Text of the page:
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Managing Missions Interest with Technology
By: Jeff Pelletier

If you’ve ever had the opportunity to attend a “missions interest” meeting at your church, or any other church or parachurch for that matter, you know that it can be a powerful time of engagement and learning for all that attend. The order of service typically looks something like this: an amazing time of prayer, an inspiring presentation (typically with full AVL support), an encouraging word from the host and an emphatic call to action. This all generally culminates with attendees being given the opportunity to sign up to participate. And this is where things can get a little haywire if the right tools aren’t in place to efficiently handle the swarm of enthusiastic responders.

We likely all agree that timing is important, and when it comes to capitalizing on ministry opportunities or momentum, timing can be most important. So, what does this have to do with a missions interest meeting, you ask?

The following are three things I’ve seen work incredibly well following a compelling missions-related presentation:

First, be prepared with an inventory of mobile devices to capture the attendees’ basic demographic information. For ease of use, a tablet is ideal, but I’ve also seen a smart phone work. The key is to have a sufficient inventory of devices available for use in order to keep things moving along, so you don’t lose people that may get impatient with the process. A key volunteer should man these devices to ensure rapid (and accurate) data entry into an online form as well as create an opportunity to answer questions and offer great customer service.

Second, the online form being used to capture the data should be preloaded on the mobile devices and ready to use the moment the attendees walk up to register. There are a number of online form options out there, but be sure to go with one that is easy to administer and has some level of reporting available. Also, the ability to export the data is a must. Here’s a tip: since you have a trusted volunteer controlling the data entry, minimize the number of “required” fields, allowing them to populate the necessary fields as they see fit.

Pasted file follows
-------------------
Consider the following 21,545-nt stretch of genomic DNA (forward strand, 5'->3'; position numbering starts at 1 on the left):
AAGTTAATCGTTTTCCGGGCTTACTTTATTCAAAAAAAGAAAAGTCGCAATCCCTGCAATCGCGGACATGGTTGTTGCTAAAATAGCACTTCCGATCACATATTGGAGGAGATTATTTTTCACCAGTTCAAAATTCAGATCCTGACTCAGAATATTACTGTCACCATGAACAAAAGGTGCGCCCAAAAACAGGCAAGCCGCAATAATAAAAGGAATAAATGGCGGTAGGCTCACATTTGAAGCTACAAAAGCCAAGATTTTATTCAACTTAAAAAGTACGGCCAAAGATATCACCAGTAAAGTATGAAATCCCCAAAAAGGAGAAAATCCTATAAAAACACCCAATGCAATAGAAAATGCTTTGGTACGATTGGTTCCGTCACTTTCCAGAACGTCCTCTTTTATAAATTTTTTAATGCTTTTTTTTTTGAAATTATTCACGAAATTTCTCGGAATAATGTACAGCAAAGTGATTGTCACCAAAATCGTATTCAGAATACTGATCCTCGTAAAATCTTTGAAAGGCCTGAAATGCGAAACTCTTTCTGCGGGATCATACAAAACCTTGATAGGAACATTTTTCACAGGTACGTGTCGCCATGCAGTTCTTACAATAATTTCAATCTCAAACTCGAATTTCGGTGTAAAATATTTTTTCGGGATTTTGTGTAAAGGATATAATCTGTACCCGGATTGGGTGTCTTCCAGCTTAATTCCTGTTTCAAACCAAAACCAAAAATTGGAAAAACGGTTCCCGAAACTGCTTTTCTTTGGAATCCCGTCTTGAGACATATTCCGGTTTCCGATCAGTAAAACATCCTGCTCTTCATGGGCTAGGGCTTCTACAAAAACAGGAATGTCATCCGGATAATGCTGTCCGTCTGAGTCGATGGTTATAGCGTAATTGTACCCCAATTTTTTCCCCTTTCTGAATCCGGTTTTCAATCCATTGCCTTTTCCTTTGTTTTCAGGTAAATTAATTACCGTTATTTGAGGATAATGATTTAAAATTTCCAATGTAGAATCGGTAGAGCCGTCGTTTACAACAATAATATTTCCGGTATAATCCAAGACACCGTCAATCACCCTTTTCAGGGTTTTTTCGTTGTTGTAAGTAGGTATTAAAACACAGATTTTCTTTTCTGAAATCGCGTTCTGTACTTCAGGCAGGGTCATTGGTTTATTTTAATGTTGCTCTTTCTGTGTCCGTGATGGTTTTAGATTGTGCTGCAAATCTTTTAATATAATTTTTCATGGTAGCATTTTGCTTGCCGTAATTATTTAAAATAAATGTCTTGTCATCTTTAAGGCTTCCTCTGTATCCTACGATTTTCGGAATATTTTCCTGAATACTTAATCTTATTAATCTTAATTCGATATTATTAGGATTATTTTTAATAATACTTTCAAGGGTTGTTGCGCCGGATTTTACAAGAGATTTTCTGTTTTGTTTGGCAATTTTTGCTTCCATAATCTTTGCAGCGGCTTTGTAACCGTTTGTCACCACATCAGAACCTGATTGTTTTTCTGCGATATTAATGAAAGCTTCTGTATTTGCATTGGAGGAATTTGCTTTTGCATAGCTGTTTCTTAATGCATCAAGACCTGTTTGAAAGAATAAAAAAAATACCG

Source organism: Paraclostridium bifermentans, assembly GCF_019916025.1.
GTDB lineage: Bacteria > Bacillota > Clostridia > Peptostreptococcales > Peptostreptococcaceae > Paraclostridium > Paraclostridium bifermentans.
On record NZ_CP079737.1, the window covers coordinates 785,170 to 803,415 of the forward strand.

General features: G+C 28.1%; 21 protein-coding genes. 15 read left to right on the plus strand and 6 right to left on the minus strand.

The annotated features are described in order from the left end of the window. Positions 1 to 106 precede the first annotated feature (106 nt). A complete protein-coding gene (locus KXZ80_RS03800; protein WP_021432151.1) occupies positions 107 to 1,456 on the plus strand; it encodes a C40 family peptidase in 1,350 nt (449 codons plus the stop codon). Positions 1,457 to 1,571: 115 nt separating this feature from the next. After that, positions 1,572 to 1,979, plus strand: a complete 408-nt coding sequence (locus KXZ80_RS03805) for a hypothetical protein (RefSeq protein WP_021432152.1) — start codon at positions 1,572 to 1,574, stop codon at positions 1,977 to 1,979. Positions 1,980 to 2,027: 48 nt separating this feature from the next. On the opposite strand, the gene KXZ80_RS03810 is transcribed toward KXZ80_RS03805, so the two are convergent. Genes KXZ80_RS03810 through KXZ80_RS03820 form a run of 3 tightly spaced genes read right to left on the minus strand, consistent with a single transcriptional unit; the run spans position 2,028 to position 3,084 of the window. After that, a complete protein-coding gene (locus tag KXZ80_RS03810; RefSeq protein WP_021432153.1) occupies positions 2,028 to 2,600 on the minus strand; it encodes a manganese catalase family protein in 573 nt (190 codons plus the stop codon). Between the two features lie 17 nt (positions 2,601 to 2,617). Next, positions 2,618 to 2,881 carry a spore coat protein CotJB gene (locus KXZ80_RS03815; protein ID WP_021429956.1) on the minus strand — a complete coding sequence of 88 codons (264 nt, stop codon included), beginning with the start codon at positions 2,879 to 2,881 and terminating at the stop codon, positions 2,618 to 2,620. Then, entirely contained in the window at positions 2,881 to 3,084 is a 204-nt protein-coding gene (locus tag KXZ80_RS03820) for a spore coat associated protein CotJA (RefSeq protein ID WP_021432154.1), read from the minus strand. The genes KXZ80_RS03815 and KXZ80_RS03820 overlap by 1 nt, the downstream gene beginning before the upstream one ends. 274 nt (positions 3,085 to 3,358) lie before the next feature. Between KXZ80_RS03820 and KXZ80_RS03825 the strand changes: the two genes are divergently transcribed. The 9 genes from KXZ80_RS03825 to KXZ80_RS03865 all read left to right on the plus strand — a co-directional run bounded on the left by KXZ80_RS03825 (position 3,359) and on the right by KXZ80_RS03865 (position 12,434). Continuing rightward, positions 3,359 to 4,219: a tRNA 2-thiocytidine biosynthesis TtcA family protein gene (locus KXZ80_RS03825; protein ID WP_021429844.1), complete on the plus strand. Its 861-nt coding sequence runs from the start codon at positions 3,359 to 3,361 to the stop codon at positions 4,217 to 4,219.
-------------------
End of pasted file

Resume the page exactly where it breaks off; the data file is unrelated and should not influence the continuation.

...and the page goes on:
Third, once all pertinent data related to each attendee is captured, the final step will be the communication and follow-up strategy. The most logical medium for this is email or text messaging. Keep in mind that, at this point, they’ve not actually committed to the missions endeavor, so the communication plan must still offer a creative and compelling call to action for them to take the next step. The sooner the follow-up touch point happens, the better. The ideal scenario would be an e-mail platform that offers simple analytics so you can measure the effectiveness of the message. Here’s the bottom line: the speed at which the follow-up happens can have a profound impact on the momentum already in play that will affect the participant’s next step.

In the day-to-day lives of most people, the use of technology to carry out even the simplest of tasks is very much expected. Similarly, in today’s pace of life for vibrant, missions-related activities, the days of ink pens, paper forms and clipboards are rapidly going by the wayside. Clearly, the bridge between these two worlds is already very much under construction. So, when it comes to something as exciting as giving people an opportunity to engage in a missions endeavor, let’s do all that we can to leverage technology to enhance their overall experience.

Jeff Pelletier is the executive pastor of Milestone Church with campuses in Keller and McKinney, Texas. This article is courtesy of Lifeway Christian Resources, www.lifeway.com.

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